·      An IK holder cataloguing facility.


At present the system supports IK on African traditional medicine and indigenous foods, and will be developed at a later stage to include arts, crafts and farming practices.  Most importantly, it will enable communities to secure their knowledge and transform it into economic and social benefits, while at the same time saving it for posterity.


Currently, 21 community members have been equipped with computers and cameras, and are being trained to facilitate the NRS recording activities in their communities.  The data is verified by community elders before being submitted to the central NIKMAS mechanism, where it will be classified and the necessary security access levels set according to strict criteria.


Currently, IKS documentation centres have been established at the University of KwaZulu-Natal, Vuwani Science Centre in Limpopo, Tsengiwe in the Eastern Cape, Thaba Nchu in the Free State, and Tshwane in Gauteng.  The plan is to have documentation centres in all the nine provinces by 2015.




The Indigenous Knowledge Systems Policy


The IKS Policy established a platform for the recognition, affirmation, development, promotion and protection of IKS in South Africa.  The Department of Science and Technology created the National Indigenous Knowledge Systems Office (NIKSO) as a result of this policy.  Currently NIKSO is taking the lead in interfacing IKS with other recognised knowledge systems, with the aim of providing opportunities for the development of new products and services.


The policy indicates the need to establish a recordal system in which communities, guilds and other IK holders can record their knowledge in order to assist their interest in future economic benefits and social good based on IK.


The NRS initiative aims to address issues related to the individualistic nature of intellectual property regimes that create complications when applied to local communities.  The system will secure rights for communities, guilds and other IK holders that record their knowledge holdings, ensuring the protection of their interests, as well as educational and economic benefits in the future knowledge economy.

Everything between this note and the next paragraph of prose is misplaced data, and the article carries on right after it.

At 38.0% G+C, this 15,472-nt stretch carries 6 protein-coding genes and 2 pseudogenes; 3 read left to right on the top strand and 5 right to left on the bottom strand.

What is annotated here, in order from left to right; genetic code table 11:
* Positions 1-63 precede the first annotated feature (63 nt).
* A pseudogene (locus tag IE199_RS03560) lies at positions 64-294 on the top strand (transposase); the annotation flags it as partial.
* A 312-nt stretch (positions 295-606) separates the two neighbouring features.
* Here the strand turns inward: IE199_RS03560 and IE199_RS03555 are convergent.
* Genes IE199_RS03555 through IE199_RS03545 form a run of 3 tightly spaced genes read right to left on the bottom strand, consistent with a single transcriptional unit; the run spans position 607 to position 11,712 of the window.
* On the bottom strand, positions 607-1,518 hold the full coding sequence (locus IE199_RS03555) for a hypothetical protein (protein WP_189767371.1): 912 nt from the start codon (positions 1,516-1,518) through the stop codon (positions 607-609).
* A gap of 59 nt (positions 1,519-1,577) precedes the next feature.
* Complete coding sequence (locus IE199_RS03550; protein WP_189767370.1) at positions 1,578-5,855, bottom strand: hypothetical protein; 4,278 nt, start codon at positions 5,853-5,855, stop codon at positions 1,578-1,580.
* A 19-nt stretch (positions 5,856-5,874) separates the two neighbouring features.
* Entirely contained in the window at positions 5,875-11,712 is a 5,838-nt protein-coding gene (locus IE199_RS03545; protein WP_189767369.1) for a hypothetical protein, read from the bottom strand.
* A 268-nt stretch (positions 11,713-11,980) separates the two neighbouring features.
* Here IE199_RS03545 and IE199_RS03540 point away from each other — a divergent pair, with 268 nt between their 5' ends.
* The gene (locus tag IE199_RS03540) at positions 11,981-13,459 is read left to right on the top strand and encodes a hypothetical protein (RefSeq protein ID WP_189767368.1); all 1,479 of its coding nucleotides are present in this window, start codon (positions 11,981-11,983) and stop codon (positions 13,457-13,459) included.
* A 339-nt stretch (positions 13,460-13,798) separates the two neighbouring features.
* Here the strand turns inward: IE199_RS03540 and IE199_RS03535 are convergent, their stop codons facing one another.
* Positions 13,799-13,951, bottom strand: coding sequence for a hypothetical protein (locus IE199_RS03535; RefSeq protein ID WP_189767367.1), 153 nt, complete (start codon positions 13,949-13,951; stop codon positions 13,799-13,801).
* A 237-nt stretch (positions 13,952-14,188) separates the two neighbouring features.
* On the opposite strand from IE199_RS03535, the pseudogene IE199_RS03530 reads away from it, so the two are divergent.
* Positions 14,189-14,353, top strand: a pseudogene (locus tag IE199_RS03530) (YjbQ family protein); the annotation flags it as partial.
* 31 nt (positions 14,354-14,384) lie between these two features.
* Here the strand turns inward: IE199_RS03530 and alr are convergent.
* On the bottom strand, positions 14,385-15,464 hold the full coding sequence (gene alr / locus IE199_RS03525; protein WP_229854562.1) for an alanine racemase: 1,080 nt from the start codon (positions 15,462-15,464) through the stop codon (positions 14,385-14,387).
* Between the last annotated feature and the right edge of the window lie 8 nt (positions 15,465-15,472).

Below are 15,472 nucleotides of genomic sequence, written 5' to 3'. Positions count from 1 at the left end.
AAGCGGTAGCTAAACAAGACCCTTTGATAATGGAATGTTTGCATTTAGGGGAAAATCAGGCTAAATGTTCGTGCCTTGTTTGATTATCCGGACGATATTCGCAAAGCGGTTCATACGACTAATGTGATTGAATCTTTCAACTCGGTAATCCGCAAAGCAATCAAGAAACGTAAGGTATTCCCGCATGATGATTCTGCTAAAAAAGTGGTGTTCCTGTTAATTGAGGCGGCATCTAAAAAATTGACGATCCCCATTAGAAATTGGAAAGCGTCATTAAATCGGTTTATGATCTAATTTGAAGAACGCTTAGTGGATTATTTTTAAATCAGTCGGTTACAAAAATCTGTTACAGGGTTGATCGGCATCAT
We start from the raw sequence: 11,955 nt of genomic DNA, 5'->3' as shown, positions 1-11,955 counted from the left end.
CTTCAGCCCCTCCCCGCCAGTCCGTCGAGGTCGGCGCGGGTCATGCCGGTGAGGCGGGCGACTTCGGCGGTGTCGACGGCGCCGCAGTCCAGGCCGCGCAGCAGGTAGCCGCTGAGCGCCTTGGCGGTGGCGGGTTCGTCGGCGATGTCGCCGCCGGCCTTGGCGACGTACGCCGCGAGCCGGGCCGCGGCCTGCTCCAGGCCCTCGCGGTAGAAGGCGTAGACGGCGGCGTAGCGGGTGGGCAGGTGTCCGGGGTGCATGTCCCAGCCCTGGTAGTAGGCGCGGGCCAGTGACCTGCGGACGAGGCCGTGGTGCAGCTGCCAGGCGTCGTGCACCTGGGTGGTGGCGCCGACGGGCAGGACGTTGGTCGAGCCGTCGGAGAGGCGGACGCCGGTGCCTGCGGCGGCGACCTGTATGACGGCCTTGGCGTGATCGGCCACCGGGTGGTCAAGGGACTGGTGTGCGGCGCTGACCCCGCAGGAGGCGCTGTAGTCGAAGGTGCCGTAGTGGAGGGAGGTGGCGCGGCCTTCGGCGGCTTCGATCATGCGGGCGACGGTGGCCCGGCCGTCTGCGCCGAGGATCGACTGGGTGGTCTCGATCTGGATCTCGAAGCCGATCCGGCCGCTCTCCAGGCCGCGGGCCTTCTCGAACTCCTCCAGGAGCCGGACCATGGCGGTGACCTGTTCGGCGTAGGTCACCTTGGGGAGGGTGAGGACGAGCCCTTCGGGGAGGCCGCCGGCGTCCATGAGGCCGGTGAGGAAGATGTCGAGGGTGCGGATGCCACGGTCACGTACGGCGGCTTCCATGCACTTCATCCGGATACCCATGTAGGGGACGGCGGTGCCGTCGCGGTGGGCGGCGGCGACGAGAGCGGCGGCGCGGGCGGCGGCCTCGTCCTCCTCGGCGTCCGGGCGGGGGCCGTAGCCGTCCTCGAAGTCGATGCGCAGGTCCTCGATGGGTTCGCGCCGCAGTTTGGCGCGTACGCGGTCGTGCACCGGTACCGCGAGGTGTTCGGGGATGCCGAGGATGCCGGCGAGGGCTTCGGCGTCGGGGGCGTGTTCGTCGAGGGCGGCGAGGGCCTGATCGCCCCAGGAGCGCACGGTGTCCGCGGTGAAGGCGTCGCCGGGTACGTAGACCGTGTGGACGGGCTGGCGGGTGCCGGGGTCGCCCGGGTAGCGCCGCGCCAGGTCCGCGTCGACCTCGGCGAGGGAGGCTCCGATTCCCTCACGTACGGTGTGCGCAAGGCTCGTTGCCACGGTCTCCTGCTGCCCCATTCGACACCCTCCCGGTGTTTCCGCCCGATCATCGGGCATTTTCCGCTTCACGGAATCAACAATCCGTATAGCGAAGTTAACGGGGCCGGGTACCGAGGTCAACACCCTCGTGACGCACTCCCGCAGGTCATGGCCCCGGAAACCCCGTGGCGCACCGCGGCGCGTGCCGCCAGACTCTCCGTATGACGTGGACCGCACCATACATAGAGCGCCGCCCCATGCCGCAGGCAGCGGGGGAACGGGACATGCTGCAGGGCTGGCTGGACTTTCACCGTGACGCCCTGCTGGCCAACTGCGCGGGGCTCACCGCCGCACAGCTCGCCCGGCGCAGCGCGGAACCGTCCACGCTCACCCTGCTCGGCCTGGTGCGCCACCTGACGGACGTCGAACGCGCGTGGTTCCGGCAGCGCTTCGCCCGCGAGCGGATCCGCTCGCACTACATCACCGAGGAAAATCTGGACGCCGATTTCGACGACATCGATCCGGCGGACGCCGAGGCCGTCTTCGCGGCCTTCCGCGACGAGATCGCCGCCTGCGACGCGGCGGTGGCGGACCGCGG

The CSIR Meraka Institute


The Meraka Institute is an operating unit of the CSIR that focuses on information and communication technology (ICT).  It promotes research, innovation and human capital development.


With over 200 staff and students, the Institute is the biggest organisation in South Africa dedicated to ICT research.  It has extensive national and international networks and actively collaborates with other organisations across the globe.  It contributes to improving the quality of life and economic competitiveness of South Africa and the continent.


Issued by Department of Science and Technology:

Veronica Mohapeloa

Deputy Director: Media Liaison

Tel.: 012 843 6788/082 882 3818

Email: This email address is being protected from spambots. You need JavaScript enabled to view it.


Technical information and queries:

Riëtte Pretorius

CSIR Project Manager

Tel.: 012 841 2623/082 800 5883

Email: This email address is being protected from spambots. You need JavaScript enabled to view it.



© 2021 Department of Science and Innovations . All Rights Reserved.